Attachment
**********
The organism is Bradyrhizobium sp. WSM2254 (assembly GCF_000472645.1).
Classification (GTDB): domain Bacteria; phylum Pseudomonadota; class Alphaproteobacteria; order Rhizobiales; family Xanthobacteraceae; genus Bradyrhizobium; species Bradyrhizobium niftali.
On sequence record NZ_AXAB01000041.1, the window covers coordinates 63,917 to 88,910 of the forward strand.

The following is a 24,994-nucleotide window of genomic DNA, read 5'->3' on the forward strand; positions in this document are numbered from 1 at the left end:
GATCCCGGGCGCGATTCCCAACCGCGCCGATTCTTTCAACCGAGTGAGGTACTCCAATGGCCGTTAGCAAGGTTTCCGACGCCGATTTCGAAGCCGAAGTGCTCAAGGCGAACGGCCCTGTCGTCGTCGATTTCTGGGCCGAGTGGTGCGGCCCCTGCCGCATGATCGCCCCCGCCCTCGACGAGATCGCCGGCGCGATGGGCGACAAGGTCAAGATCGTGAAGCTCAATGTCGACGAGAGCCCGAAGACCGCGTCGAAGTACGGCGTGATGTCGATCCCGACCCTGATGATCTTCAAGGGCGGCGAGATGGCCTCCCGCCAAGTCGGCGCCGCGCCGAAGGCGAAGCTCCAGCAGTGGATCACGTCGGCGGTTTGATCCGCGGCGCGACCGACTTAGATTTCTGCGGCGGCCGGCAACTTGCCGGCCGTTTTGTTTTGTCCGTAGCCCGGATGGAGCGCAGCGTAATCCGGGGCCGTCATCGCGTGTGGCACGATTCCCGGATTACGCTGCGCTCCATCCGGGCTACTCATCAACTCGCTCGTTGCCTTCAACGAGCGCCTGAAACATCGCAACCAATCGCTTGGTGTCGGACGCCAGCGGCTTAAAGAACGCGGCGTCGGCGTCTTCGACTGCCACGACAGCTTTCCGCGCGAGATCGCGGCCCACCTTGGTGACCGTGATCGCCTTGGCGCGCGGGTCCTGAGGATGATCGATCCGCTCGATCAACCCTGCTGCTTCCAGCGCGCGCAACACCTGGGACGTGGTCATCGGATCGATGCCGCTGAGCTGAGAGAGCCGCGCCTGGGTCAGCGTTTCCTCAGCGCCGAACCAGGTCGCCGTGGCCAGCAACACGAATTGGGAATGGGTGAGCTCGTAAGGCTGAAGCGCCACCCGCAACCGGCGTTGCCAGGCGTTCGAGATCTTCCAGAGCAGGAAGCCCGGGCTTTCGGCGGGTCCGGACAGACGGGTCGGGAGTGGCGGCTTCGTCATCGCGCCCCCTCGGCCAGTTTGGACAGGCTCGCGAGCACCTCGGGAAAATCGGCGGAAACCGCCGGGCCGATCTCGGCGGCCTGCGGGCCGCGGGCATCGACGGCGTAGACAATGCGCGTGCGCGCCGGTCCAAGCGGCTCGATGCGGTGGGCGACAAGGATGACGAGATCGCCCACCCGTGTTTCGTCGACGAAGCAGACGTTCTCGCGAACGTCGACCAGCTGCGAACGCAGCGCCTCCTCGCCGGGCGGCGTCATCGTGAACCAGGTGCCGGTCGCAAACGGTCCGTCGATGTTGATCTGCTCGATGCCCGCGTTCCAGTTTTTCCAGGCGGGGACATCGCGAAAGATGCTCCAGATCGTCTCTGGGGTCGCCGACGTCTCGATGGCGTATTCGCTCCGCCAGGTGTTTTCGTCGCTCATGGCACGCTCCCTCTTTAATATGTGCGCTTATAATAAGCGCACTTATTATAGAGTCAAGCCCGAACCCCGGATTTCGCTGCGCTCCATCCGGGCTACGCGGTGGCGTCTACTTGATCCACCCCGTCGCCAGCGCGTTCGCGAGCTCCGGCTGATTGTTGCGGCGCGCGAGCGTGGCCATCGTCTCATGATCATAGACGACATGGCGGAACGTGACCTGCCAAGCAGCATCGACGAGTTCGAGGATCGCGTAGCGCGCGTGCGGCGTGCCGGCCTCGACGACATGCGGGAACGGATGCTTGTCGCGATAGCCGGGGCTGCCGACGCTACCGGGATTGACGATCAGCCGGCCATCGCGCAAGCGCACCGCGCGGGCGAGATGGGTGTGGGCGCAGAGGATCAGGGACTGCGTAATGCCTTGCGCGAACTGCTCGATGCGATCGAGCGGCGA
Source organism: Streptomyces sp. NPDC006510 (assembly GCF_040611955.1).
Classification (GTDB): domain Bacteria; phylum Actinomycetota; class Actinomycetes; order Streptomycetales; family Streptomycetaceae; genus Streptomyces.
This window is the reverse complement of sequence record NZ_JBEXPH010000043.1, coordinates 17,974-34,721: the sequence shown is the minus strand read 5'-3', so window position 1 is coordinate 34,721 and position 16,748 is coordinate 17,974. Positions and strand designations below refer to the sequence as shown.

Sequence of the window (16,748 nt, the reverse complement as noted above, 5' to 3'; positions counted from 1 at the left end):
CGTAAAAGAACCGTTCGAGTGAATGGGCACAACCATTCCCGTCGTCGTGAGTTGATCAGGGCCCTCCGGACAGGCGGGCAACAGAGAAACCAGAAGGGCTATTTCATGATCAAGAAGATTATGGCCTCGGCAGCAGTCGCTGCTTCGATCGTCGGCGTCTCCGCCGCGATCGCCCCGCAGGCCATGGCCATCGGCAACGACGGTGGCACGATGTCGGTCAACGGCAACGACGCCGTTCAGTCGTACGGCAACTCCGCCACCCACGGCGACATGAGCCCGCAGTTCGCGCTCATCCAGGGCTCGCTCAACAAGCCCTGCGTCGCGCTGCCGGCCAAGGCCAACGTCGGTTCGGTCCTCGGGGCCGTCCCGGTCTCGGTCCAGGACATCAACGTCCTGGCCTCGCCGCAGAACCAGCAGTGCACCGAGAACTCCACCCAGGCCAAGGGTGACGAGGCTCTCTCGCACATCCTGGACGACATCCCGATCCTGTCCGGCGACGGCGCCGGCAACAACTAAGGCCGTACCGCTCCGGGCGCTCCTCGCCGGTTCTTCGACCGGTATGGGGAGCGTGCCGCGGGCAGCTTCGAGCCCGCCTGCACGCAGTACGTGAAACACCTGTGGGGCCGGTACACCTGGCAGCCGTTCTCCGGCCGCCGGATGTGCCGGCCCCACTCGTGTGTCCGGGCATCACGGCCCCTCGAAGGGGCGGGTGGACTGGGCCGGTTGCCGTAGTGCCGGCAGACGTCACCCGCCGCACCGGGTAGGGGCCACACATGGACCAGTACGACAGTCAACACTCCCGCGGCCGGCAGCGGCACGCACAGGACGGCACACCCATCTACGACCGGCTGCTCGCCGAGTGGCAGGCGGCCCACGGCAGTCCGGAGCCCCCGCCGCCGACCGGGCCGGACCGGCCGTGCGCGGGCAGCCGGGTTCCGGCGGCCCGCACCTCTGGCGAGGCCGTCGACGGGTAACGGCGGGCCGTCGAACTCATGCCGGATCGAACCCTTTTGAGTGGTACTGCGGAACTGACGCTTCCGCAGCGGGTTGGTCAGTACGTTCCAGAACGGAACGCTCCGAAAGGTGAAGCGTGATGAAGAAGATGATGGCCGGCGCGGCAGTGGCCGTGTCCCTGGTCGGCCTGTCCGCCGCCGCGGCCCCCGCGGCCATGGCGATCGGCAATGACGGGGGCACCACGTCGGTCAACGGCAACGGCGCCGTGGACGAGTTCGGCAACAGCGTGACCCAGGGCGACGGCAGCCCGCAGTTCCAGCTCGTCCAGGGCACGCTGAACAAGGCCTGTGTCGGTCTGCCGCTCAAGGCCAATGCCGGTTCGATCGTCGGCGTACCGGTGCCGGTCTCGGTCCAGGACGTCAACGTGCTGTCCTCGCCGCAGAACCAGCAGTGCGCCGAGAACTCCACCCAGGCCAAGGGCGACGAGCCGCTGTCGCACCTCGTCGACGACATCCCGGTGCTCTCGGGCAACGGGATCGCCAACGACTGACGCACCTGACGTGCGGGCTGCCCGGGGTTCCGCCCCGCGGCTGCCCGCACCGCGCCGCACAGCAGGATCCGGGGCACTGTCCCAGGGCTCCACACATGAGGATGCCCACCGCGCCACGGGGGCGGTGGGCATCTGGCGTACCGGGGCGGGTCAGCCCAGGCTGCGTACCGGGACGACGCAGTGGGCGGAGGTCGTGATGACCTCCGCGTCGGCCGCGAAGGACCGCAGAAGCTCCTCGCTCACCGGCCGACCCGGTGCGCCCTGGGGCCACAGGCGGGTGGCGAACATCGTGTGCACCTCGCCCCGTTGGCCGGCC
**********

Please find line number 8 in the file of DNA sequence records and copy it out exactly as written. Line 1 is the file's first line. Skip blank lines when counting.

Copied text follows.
This window is the reverse complement of sequence record NZ_JBEXPH010000043.1, coordinates 17,974-34,721: the sequence shown is the minus strand read 5'-3', so window position 1 is coordinate 34,721 and position 16,748 is coordinate 17,974. Positions and strand designations below refer to the sequence as shown.